BOSTON — The Massachusetts Senate unanimously passed the Patients First Act, the third piece of healthcare legislation advanced by the body to increase access to healthcare, protect patients, and enhance quality care. The legislation, championed by state Sen. Cindy Friedman, builds on lessons learned during the COVID-19 public health crisis, as unprecedented demands on the healthcare system have prompted innovation and the expedited adoption of policy changes.
“It is vital that we deliver accessible and equitable healthcare to people across the Commonwealth,” state Sen. Eric Lesser said. “The coronavirus pandemic has revealed inequities and inadequacies in our current healthcare system, and it is important that we continue to legislate comprehensive healthcare reforms to protect patients and providers in the face of these unprecedented challenges.”
The Patients First Act ensures that telehealth services are available across the Commonwealth — services that have experienced a dramatic expansion during the COVID-19 pandemic, enabling patients across the state to continue receiving vital medical care through phone or videoconference without risking exposure to the coronavirus. Experience from the last few months has shown that telehealth has the ability to improve efficiency and expand access to care. These services, however, were not widely utilized before COVID-19.
The bill requires insurance carriers, including MassHealth, to cover telehealth services in any case where the same in-person service would be covered. It also ensures that telehealth services include care through audio-only telephone calls, and requires reimbursement rates to match in-person services over the next two years.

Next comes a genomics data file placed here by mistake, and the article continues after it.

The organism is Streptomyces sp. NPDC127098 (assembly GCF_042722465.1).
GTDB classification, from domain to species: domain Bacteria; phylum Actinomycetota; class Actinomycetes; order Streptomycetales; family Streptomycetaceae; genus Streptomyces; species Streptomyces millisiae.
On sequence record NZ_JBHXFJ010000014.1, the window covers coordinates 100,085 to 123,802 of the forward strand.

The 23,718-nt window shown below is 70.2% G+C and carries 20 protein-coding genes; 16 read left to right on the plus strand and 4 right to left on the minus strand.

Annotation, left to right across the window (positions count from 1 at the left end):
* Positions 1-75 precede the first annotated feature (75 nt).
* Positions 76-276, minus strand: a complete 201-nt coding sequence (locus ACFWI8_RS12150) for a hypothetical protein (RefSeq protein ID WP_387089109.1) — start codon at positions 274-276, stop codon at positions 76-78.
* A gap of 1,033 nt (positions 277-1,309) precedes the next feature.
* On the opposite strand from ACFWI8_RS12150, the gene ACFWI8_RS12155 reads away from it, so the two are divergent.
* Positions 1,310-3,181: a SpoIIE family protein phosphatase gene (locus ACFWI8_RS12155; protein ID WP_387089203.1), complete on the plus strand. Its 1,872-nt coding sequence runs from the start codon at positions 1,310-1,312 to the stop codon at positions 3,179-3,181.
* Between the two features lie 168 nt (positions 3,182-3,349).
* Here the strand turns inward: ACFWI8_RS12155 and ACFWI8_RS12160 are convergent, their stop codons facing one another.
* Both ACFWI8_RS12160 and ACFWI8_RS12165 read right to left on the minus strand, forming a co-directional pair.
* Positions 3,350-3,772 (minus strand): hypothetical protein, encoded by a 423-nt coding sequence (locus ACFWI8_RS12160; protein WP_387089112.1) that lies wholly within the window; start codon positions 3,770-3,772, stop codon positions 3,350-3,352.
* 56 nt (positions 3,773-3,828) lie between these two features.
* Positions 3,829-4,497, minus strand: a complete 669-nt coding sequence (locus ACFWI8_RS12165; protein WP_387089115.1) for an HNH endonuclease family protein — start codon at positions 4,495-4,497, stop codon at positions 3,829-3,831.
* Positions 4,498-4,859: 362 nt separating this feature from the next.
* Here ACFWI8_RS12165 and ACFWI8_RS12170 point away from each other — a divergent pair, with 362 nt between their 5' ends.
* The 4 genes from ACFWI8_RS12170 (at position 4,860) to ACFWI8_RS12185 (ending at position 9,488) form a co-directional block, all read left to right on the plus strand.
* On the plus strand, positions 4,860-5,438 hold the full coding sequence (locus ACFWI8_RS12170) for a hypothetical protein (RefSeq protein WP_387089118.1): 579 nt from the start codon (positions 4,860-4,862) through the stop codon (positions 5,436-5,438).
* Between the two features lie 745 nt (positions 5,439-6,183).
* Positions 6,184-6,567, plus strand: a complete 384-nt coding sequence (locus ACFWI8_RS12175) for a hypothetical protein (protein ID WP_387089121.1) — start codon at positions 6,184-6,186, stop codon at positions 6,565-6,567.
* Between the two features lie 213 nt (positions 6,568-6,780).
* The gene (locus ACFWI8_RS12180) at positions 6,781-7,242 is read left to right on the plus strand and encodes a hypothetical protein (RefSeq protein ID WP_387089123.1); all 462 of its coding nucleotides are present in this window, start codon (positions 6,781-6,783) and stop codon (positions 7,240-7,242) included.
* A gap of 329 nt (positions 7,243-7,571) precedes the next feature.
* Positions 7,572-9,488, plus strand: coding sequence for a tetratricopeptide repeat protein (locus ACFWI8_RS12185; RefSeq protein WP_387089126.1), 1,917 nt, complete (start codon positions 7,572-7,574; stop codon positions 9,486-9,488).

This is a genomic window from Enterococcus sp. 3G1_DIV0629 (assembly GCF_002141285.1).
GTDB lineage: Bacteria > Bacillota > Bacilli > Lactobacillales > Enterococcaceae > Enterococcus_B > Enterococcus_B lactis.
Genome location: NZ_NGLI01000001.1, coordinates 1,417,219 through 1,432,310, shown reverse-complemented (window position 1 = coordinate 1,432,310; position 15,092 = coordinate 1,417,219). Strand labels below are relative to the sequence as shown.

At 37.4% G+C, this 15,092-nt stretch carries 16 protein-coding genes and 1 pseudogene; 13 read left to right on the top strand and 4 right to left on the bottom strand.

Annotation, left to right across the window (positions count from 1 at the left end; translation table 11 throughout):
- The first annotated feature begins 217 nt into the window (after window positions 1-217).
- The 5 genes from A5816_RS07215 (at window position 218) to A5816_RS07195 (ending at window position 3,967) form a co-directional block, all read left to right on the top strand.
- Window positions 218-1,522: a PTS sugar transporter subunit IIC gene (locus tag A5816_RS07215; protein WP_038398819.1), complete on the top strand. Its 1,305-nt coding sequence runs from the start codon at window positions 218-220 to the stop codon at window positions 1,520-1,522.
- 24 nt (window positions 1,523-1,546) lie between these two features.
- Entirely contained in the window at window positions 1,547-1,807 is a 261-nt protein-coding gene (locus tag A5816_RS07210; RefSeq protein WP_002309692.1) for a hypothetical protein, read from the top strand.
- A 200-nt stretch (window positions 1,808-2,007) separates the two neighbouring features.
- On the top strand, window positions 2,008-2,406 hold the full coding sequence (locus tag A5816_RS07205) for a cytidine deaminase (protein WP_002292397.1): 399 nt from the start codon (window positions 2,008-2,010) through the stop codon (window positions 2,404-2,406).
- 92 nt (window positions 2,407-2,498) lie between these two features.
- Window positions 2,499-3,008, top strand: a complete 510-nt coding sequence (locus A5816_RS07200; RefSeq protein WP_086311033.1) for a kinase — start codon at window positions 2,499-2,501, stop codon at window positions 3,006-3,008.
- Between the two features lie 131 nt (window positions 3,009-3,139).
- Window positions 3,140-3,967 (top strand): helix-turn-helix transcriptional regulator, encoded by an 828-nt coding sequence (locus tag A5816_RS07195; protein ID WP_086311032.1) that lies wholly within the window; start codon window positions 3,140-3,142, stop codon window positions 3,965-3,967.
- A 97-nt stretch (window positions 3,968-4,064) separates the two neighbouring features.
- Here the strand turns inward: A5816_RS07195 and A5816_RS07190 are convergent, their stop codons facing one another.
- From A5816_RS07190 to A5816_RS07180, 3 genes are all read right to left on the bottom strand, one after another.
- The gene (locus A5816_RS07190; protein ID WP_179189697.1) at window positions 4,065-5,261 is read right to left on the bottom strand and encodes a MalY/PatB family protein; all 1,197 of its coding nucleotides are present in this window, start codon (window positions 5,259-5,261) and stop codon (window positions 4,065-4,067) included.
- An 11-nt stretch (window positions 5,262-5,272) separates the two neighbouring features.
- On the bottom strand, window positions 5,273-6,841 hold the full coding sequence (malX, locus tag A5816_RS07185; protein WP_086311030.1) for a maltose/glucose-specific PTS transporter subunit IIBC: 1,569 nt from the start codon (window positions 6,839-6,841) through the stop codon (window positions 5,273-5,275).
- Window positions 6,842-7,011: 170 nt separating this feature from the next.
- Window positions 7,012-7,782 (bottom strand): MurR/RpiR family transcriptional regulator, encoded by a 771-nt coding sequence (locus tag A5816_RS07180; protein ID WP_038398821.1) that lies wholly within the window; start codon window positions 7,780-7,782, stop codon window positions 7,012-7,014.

The bill also eliminates ‘surprise billing,’ the practice of charging patients who are unaware they received healthcare services outside of their insurance network for costs that insurance carriers refuse to pay. The situation is common especially prior to a planned procedure, and it can be impossible to avoid uncovered services, particularly in emergency situations.
The bill also expands the scope of practice for several healthcare professionals, increasing patient access to critical care. It would allow registered nurse practitioners, nurse anesthetists, and psychiatric nurse mental-health specialists to practice independently as long as they meet certain education and training standards.
In addition, the legislation, recognizes pharmacists as healthcare providers, enabling them to integrate more fully into coordinated care teams, and creates a new professional license for ‘dental therapists,’ who will be authorized to provide dental hygiene and other oral-health services, which will help expand access to dental care in underserved communities.
The Patients First Act now moves to the House of Representatives for consideration.